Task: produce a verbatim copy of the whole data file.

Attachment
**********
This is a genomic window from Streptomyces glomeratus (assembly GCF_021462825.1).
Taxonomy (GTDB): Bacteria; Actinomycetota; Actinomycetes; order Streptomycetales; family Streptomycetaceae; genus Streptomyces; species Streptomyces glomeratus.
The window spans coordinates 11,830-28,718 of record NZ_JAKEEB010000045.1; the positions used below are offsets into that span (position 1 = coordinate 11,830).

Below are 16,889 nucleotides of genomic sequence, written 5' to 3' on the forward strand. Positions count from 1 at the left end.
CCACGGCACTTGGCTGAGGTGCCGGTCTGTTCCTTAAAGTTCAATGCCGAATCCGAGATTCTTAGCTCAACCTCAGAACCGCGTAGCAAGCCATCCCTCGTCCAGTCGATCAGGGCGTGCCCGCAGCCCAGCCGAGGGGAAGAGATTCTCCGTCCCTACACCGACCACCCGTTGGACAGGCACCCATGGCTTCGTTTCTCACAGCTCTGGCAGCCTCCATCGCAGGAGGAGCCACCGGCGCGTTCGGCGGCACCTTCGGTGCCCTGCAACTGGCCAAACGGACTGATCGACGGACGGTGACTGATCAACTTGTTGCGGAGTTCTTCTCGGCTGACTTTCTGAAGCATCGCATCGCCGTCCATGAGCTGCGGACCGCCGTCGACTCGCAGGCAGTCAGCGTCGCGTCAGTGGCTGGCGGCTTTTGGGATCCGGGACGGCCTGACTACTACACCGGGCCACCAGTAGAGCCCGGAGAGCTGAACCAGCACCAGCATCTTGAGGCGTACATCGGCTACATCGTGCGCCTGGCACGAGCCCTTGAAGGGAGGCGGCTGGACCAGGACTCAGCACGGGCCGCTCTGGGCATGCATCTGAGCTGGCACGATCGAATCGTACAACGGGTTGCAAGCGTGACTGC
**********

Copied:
This is a genomic window from Streptomyces glomeratus (assembly GCF_021462825.1).
Taxonomy (GTDB): Bacteria; Actinomycetota; Actinomycetes; order Streptomycetales; family Streptomycetaceae; genus Streptomyces; species Streptomyces glomeratus.
The window spans coordinates 11,830-28,718 of record NZ_JAKEEB010000045.1; the positions used below are offsets into that span (position 1 = coordinate 11,830).

Below are 16,889 nucleotides of genomic sequence, written 5' to 3' on the forward strand. Positions count from 1 at the left end.
CCACGGCACTTGGCTGAGGTGCCGGTCTGTTCCTTAAAGTTCAATGCCGAATCCGAGATTCTTAGCTCAACCTCAGAACCGCGTAGCAAGCCATCCCTCGTCCAGTCGATCAGGGCGTGCCCGCAGCCCAGCCGAGGGGAAGAGATTCTCCGTCCCTACACCGACCACCCGTTGGACAGGCACCCATGGCTTCGTTTCTCACAGCTCTGGCAGCCTCCATCGCAGGAGGAGCCACCGGCGCGTTCGGCGGCACCTTCGGTGCCCTGCAACTGGCCAAACGGACTGATCGACGGACGGTGACTGATCAACTTGTTGCGGAGTTCTTCTCGGCTGACTTTCTGAAGCATCGCATCGCCGTCCATGAGCTGCGGACCGCCGTCGACTCGCAGGCAGTCAGCGTCGCGTCAGTGGCTGGCGGCTTTTGGGATCCGGGACGGCCTGACTACTACACCGGGCCACCAGTAGAGCCCGGAGAGCTGAACCAGCACCAGCATCTTGAGGCGTACATCGGCTACATCGTGCGCCTGGCACGAGCCCTTGAAGGGAGGCGGCTGGACCAGGACTCAGCACGGGCCGCTCTGGGCATGCATCTGAGCTGGCACGATCGAATCGTACAACGGGTTGCAAGCGTGACTGC